Anime Network Sets Sights on 24/7

Aug 11, 2003  •  Post A Comment

Apparently, on-demand users have an appetite for anime.
The Anime Network, an on-demand package of Japanese animation, is the second-highest-rated on-demand category in its two Comcast VOD markets of Philadelphia and northern New Jersey, second only to movies, according to the Anime Network.
In addition, the network is tops in views per user, which is how many times a viewer buys Anime Network each month, said Cathy Rasenberger, president of Rasenberger Media, which handles distribution and marketing for the Anime Network. Comcast would not confirm the figures, but said Anime Network is one of its most popular on-demand networks.
Anime Network launched as a VOD service late last year and offers about 20 hours of content per month in the Japanese animation genres of sci-fi, comedy, martial arts and action. The network is carried in some Comcast VOD markets and by Cablevision and overbuilder RCN. The service is generating about eight to 10 buys per month.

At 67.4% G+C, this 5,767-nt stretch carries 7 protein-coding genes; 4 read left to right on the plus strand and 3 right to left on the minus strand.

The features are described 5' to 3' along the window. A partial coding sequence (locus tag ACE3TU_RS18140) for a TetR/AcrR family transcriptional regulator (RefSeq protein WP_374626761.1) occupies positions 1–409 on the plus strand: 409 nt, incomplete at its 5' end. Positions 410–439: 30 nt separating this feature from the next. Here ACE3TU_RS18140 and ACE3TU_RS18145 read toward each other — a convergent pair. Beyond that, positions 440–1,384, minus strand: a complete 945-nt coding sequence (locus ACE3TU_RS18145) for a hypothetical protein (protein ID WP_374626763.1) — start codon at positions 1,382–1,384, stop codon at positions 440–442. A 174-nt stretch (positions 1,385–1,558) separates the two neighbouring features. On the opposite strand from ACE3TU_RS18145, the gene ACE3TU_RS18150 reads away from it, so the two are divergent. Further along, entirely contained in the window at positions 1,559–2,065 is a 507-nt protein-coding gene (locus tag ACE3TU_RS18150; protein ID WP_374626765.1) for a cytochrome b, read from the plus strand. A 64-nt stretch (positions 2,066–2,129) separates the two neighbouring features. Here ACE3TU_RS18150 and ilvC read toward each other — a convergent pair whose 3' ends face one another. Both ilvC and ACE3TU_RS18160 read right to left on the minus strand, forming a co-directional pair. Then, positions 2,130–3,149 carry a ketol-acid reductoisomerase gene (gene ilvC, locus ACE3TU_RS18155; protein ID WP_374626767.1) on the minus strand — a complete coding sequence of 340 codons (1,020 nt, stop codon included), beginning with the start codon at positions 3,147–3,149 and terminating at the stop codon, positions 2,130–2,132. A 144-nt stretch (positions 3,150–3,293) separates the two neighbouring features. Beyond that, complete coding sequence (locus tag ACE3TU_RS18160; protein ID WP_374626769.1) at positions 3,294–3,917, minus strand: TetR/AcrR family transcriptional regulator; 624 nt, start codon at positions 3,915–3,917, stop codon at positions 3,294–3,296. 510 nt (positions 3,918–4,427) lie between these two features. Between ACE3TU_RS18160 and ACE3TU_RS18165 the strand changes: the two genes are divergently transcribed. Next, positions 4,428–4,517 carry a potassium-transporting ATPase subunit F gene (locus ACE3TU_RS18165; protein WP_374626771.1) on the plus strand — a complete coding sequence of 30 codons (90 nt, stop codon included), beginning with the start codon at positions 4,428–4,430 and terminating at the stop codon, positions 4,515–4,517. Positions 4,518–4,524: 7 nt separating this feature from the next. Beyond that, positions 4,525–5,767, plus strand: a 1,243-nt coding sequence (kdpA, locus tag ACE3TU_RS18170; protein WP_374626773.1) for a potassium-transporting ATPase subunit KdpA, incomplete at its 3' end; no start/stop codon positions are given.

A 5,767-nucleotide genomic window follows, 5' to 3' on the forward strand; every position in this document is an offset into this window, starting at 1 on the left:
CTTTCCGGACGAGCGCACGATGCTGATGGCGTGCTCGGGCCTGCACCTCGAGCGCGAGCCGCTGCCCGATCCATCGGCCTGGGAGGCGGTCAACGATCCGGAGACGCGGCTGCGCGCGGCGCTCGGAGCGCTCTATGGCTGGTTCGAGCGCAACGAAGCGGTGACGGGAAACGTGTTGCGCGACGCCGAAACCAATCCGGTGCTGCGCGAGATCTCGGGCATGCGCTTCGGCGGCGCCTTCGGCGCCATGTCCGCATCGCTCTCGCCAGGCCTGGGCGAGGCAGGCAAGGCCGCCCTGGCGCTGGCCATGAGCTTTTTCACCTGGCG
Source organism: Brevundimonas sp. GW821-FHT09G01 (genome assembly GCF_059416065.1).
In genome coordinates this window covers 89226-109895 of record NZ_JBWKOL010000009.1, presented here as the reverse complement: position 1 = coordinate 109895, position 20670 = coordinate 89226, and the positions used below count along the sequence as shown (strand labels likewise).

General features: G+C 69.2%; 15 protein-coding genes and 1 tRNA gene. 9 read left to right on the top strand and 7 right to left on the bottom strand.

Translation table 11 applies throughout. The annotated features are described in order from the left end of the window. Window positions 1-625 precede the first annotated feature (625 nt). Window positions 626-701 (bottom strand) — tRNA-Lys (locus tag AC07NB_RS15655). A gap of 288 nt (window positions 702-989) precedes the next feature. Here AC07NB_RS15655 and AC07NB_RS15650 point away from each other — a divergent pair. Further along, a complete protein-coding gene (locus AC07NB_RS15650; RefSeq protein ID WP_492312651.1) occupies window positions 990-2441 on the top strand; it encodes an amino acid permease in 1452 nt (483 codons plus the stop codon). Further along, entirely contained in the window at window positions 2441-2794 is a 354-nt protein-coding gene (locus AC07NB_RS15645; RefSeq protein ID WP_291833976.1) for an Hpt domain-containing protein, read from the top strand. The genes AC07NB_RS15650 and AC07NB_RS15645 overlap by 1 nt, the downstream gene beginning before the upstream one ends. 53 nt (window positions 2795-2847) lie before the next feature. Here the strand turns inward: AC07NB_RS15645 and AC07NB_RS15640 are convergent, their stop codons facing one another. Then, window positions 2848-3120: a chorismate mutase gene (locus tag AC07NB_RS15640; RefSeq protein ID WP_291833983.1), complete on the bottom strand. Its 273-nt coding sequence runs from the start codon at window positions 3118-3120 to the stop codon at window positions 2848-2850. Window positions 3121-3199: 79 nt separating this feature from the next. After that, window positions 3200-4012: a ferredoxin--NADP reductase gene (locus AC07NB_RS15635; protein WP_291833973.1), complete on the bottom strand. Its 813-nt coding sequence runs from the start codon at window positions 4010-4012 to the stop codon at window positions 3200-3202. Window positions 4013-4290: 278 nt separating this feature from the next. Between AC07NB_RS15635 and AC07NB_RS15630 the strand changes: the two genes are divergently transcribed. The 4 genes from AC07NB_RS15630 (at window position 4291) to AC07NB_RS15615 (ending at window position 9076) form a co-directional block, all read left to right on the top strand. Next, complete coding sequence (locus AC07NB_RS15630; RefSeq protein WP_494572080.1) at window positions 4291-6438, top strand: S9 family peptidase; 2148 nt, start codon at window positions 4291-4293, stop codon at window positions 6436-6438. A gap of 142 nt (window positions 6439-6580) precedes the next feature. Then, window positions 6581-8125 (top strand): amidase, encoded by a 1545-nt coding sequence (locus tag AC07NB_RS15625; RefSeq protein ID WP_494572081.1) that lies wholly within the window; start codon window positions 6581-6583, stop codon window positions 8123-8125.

Ms. Rasenberger believes that the network can leverage its early success to move from an on-demand channel to a linear network. “Our goal is to demonstrate demand to launch a 24/7 network within a year,” she said.
The anime fan is extremely loyal and buys about three to five DVDs per month at $30 each, she said.
“We had to demonstrate the size of the audience for anime and educate the cable industry about the genre,” she said. “If you don’t have a teenage boy at home, you probably aren’t aware of how much a part of the pop culture anime has become.”
Building a linear network from an on-demand one can be challenging. But Anime is owned by A.D. Vision, the parent company to anime distributor ADV Films, which has about 1,500 hours of anime programming in its stable to use for a 24/7 channel launch. “The cost of launching is relatively insignificant. We don’t need a huge network, but could launch with 100,000 subs,” she said.
Challenges Loom
The Anime Network model is an interesting angle to use to build carriage, but it has its challenges, said Bruce Leichtman, analyst with Leichtman Research Group.
“Driving consumers to lesser-known content, particularly when it may be somewhat hidden as part of a VOD offering, is not an easy thing to do,” he said.
“As a new network, it is not a bad idea for Anime to build on its inherent niche appeal to an audience who is aware of what they are programming, but they should not rely on VOD to propel them into carriage.”